Jackson County commissioners are voicing concerns about a U.S. Bureau of Land Management proposal to close 164 miles of logging roads in the Cascade-Siskiyou National Monument east of Ashland.

BLM officials briefed commissioners today on alternatives that range from closing six miles of road to closing 164 miles by using heavy machinery to re-contour and decommission 109 miles or roads and allowing 55 miles to return to a natural state on their own.

There are 412 miles of roads in the monument, BLM officials said.

"The road network was originally laid out for logging, and there's no commercial timber harvest allowed in the monument anymore, so we anticipate many of the roads put in for timber harvest will not be needed," said Joel Brumm, assistant manager of the monument. "We have limited road maintenance funds, so we cannot afford to continue to maintain all of these logging spur roads."

Brumm said many culverts are failing and sediment is washing from the roads into creeks.

While considering funding and environmental issues, BLM also has to balance maintaining access for recreation, wildfire control, parcels of private land intermixed with publicly owned monument land, power transmission lines and part of the Talent Irrigation District network, Brumm said.

Commissioners worried that BLM may be going too far with road closures.

Commissioner Doug Breidenthal said disabled residents enjoy getting off main roads onto the more remote logging spur roads, especially for hunting.

"We have a large population that just doesn't have the ability to walk," he said.

Brumm said BLM has no intent to discriminate, but it is facing pressure from environmental groups.

BLM is taking a second look at its road management planning because of a settlement agreement with groups that include the Soda Mountain Wilderness Council and the Ashland-based Klamath-Siskiyou Wildlands Center. The Soda Mountain Wilderness is inside the 62,000-acre monument.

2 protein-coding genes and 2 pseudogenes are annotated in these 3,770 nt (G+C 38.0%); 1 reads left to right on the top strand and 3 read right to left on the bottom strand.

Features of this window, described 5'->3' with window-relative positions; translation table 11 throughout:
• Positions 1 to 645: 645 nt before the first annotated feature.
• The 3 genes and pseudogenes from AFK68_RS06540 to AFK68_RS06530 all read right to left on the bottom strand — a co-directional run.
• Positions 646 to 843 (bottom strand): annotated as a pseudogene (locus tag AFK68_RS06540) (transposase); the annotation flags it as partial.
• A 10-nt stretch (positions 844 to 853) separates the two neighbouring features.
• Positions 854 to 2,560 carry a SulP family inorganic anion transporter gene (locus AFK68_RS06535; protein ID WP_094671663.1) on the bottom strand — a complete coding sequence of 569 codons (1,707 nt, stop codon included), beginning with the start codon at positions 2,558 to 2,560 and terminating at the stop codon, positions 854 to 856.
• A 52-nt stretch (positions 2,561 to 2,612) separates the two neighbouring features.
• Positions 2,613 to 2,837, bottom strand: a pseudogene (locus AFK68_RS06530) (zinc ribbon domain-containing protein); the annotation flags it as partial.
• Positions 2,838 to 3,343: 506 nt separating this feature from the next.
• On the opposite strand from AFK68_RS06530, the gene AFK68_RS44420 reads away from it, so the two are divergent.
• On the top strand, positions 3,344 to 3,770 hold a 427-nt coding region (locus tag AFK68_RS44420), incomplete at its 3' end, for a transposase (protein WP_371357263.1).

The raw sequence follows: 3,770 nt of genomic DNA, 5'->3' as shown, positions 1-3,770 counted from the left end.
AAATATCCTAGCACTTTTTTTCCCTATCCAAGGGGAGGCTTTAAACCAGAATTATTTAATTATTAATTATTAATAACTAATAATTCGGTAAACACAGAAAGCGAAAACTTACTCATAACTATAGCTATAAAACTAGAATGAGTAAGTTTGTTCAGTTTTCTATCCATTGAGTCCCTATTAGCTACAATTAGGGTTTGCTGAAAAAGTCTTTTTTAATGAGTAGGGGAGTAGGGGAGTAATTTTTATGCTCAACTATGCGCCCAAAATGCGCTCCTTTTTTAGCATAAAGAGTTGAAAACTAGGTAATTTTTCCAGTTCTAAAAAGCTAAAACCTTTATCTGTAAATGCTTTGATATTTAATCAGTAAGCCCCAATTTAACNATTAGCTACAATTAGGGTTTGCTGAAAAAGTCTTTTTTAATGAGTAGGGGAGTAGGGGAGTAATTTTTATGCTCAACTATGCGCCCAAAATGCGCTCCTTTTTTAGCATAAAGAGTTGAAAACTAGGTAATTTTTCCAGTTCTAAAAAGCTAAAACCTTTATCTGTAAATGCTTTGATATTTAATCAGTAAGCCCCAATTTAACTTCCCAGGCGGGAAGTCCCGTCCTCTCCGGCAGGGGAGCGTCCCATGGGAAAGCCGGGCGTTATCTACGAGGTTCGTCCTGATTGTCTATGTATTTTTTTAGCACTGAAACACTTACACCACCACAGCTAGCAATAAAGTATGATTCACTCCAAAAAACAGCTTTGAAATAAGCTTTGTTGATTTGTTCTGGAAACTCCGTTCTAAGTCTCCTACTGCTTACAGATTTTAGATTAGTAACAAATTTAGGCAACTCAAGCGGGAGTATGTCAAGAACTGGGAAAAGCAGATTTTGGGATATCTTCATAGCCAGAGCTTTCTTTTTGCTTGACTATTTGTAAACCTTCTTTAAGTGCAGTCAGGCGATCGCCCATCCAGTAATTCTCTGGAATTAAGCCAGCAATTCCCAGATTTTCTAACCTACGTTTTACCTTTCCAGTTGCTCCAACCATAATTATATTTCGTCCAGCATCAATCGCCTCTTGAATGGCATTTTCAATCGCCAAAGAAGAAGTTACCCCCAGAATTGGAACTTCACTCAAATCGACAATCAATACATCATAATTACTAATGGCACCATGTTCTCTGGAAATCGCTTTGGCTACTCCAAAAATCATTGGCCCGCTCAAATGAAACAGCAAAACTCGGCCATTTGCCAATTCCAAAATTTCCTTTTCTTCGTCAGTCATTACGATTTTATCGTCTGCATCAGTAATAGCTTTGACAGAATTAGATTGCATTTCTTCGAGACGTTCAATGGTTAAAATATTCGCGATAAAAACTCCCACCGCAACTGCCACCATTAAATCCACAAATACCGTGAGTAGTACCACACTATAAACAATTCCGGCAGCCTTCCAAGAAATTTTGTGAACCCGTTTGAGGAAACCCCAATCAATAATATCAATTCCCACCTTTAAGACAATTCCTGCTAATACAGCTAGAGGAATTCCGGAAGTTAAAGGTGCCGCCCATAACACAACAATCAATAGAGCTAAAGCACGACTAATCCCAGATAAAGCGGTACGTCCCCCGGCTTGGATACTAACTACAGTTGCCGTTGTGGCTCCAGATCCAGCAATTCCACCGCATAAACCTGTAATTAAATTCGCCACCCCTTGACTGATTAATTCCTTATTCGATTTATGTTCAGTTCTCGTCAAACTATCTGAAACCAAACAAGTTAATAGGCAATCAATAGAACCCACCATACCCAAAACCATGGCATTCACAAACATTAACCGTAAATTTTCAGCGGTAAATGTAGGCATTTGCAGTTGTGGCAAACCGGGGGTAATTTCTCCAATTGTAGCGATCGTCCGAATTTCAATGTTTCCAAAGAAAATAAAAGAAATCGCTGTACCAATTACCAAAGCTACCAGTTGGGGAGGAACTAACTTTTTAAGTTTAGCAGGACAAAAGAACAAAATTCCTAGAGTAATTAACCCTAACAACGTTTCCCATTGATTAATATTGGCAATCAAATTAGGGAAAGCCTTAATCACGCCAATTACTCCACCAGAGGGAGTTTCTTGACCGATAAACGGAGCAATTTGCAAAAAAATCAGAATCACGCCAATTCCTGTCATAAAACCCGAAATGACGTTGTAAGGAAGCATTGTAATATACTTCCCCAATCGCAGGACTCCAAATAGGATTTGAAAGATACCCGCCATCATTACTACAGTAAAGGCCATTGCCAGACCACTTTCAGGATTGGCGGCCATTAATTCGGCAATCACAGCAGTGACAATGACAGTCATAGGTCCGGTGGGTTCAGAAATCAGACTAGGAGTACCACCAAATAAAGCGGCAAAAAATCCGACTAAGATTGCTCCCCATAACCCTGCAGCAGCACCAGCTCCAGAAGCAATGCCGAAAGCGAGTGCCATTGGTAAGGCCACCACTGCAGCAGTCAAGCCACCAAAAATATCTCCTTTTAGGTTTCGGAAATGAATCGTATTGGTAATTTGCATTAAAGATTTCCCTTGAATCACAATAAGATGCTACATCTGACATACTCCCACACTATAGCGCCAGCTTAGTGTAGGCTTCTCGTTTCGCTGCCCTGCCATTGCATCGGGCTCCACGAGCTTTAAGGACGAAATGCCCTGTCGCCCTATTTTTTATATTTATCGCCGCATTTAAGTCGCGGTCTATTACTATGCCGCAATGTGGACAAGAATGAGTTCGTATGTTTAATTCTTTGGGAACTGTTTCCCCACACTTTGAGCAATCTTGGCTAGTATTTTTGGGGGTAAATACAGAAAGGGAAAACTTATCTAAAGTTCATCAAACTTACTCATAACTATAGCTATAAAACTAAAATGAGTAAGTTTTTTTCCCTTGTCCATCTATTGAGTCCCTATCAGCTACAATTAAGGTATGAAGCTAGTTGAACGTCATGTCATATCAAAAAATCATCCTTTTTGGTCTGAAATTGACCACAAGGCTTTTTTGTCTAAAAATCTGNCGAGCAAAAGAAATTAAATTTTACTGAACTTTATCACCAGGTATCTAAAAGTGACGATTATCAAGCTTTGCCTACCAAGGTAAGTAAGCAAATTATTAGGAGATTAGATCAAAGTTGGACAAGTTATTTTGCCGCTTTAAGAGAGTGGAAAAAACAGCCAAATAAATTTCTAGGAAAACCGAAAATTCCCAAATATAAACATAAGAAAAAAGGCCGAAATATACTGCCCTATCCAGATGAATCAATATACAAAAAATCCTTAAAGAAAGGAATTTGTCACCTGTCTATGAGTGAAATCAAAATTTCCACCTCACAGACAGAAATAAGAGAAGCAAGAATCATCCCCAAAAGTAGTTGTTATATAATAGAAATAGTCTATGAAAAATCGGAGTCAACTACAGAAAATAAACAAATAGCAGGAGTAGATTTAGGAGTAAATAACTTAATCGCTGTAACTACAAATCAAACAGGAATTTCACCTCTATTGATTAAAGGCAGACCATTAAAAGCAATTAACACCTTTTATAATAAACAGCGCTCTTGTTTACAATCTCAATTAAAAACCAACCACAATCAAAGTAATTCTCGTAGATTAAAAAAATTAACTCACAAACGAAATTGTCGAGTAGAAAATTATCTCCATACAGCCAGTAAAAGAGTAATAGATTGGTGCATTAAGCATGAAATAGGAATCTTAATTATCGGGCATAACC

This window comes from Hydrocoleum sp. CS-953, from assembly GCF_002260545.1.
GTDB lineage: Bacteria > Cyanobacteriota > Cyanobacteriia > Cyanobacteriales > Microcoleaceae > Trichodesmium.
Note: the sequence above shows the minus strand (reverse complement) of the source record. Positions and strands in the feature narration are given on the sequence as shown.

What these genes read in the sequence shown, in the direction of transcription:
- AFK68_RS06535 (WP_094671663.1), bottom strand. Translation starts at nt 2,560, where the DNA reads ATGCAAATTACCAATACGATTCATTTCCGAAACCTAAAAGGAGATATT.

"If we don't take action to reduce road densities, these environmental groups will take us to court — and we will lose," Brumm said.

BLM officials said many of the roads proposed for closure are dead-end logging spur roads that branch off from more-traveled routes.

Breidenthal also worried road closures could hamper search-and-rescue efforts as well as firefighting efforts in the monument.

The 2014 Oregon Gulch fire burned more than 35,000 acres in Oregon and California, including part of the monument.

Brumm said many of the roads that would be kept open under the BLM's proposal were kept specifically to ensure firefighter access and because they could serve as fire breaks.

Commissioner Colleen Roberts said she has no problem with allowing roads that are fading and becoming overgrown to decommission naturally. But she sees problems with the amount of mileage proposed for closure.

"I am concerned about road closures. Many are being used," she said.

Roberts also faulted BLM for adding thousands of acres to the monument since its creation by acquiring private land when it doesn't have the money to maintain the monument.

Commissioner Rick Dyer said he does see the wisdom in closing obsolete and unnecessary roads, but BLM's road closure proposal seems weighted toward environmental interests at the expense of recreational interests.

"Both interests are equally valid," he said.

BLM plans to publicly release an environmental assessment detailing road closure alternatives at the end of March. A public comment period of at least 45 days will follow.

The comment period could be extended because heavy snowfall this year could block the public from going out and looking at the roads, BLM officials said.

The monument was created by President Bill Clinton in 2000 to protect the rich biological diversity found where the Cascade, Klamath and Siskiyou mountain ranges converge. Pilot Rock is inside the monument, as well as a segment of the Pacific Crest Trail.

Recreational activities in the monument include hiking, motorized travel, bicycling, horseback riding, kayaking, camping, fishing, hunting, bird watching, snowshoeing, cross-country skiing and snowmobile riding.

Staff reporter Vickie Aldous can be reached at 541-776-4486 or valdous@mailtribune.com. Follow her at www.twitter.com/VickieAldous.